Vol 7, No 4 (2016)
Review paper
Published online: 2017-04-07

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Molecular pathogenesis of chronic lymphocytic leukemia

Emilia Białopiorowicz, Przemysław Juszczyński
Hematologia 2016;7(4):273-286.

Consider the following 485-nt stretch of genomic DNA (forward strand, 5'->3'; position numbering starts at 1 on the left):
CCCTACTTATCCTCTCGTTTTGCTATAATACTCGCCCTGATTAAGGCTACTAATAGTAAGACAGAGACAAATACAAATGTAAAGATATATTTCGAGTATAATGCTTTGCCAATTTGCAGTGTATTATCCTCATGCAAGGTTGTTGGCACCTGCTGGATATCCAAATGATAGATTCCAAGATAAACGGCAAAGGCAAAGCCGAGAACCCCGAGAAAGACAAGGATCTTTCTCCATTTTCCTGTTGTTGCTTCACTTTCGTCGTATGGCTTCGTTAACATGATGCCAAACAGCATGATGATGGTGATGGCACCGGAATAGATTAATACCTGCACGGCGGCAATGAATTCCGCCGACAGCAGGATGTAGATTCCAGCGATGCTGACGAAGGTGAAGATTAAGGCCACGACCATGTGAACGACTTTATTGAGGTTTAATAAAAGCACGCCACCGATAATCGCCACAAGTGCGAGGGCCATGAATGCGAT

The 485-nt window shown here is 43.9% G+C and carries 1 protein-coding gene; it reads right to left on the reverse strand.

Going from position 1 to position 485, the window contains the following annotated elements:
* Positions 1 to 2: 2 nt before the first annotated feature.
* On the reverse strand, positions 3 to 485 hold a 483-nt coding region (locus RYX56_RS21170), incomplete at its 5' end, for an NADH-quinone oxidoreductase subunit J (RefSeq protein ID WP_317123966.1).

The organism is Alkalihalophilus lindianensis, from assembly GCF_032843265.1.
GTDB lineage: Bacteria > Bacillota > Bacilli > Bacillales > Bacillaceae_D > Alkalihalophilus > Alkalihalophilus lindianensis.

Chronic lymphocytic leukemia (CLL) is the most common type of adult leukemia, characterized by accumulation of mature but functionally incompetent clonal B lymphocytes in peripheral blood, bone marrow and lymphoid tissues. The clinical course of CLL varies from patients with indolent, stable disease to those with aggressive leukemia who succumb to their disease in a short time. The use of novel molecular biology techniques revealed genetic and epigenetic heterogeneity among CLL patients and allowed to define novel somatic mutations of prognostic value. The CLL genome and epigenome undergo dynamic changes during disease course due to clonal evolution, which leads to selection and expansion of leukemic clones with the highest survival potential. This review focuses on the key aspects of CLL molecular pathogenesis including genetic and epigenetic alterations, B-cell signaling and the role of tumor microenvironment. Progress in the understanding of CLL biology will help to develop more accurate prognostication models and enable more personalized patient treatment in the future.

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